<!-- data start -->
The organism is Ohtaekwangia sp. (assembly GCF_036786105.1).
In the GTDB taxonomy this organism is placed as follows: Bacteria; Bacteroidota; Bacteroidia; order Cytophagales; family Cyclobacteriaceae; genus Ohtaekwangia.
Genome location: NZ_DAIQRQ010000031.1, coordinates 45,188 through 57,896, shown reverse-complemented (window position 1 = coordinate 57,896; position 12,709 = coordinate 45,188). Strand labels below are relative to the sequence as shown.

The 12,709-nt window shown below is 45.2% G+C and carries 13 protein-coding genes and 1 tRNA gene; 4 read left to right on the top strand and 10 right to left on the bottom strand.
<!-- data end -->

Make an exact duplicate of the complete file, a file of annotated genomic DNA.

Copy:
The organism is Ohtaekwangia sp. (assembly GCF_036786105.1).
In the GTDB taxonomy this organism is placed as follows: Bacteria; Bacteroidota; Bacteroidia; order Cytophagales; family Cyclobacteriaceae; genus Ohtaekwangia.
Genome location: NZ_DAIQRQ010000031.1, coordinates 45,188 through 57,896, shown reverse-complemented (window position 1 = coordinate 57,896; position 12,709 = coordinate 45,188). Strand labels below are relative to the sequence as shown.

The 12,709-nt window shown below is 45.2% G+C and carries 13 protein-coding genes and 1 tRNA gene; 4 read left to right on the top strand and 10 right to left on the bottom strand.